Levine C, Kohlberg L, Hewer A (1985) The current formulation of Kohlberg’s theory and a response to critics. Hum Dev 28(2):94–100. https://doi.org/10.1159/000272945
Madara DS, Namango SS, Katana H (2016) Theories and models relevant to cheating-behavior. Res Humanit. Sociol Sci 6(17) ISSN 2224–0484
Mazer JP, McKenna-Buchanan TP, Quinlan MM, Titsworth S (2014) The dark side of emotion in the classroom: emotional processes as mediators of teacher communication behaviors and student negative emotions. Commun Educ 63(3):149–168. https://doi.org/10.1080/03634523.2014.904047
Nguyen JG, Keuseman KJ, Humston JJ (2020) Minimize online cheating for online assessments during COVID-19 pandemic. J Chem Educ 97(9):3429–3435. https://doi.org/10.1021/acs.jchemed.0c00790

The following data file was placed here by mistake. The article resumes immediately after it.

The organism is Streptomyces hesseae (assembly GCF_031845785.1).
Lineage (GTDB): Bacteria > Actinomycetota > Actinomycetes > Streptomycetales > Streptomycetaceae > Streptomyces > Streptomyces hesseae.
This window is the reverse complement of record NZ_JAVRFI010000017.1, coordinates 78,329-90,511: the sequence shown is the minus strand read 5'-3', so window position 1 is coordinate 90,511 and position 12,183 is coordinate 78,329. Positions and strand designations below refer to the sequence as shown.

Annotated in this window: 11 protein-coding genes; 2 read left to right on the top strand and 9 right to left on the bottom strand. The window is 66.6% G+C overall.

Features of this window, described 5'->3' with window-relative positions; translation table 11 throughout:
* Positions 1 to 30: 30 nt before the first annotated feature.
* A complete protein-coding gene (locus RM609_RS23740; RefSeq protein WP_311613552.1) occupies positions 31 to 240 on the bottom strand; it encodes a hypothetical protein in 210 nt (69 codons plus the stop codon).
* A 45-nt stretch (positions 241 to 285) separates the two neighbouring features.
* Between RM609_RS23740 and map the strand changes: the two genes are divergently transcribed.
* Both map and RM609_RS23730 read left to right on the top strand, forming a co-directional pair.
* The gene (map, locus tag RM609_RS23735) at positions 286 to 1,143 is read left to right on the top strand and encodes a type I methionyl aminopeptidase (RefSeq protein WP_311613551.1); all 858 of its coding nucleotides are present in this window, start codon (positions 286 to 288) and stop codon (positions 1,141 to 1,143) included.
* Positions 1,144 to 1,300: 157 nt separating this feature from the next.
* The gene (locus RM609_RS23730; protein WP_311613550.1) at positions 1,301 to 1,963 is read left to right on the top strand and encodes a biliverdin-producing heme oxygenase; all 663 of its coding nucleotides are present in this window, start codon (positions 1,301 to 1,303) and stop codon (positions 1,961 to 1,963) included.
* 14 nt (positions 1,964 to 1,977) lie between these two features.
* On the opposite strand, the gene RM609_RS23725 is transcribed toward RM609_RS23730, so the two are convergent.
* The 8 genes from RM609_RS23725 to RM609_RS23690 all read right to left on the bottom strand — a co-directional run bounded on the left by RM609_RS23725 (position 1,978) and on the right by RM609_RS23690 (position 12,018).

Pajares MF (1992) Teacher’s beliefs and educational research: cleaning up a messy construct. Rev Educ Res 62(3):307–332. https://doi.org/10.3102/00346543062003307
Perets EA, Chabeda D, Gong AZ, Huang X, Fung TS, Ng KY, Bathgate M, Yan ECY (2020) Impact of the emergency transition to remote teaching on student engagement in a non-STEM undergraduate chemistry course in the time of COVID-19. J Chem Educ 97(9):2439–2447. https://doi.org/10.1021/acs.jchemed.0c00879
Petillion RJ, McNeil WS (2020) Student experiences of emergency remote teaching: impacts of instructor practice on student learning, engagement, and well-being. J Chem Educ 97(9):2486–2493. https://doi.org/10.1021/acs.jchemed.0c00733
Putarek V, Pavlin-Bernardic N (2020) The role of self-efficacy for self-regulated learning, achievement goals, and engagement in academic cheating. Euro J Psych Educ 35(3):647–671. https://doi.org/10.1007/s10212-019-00443-7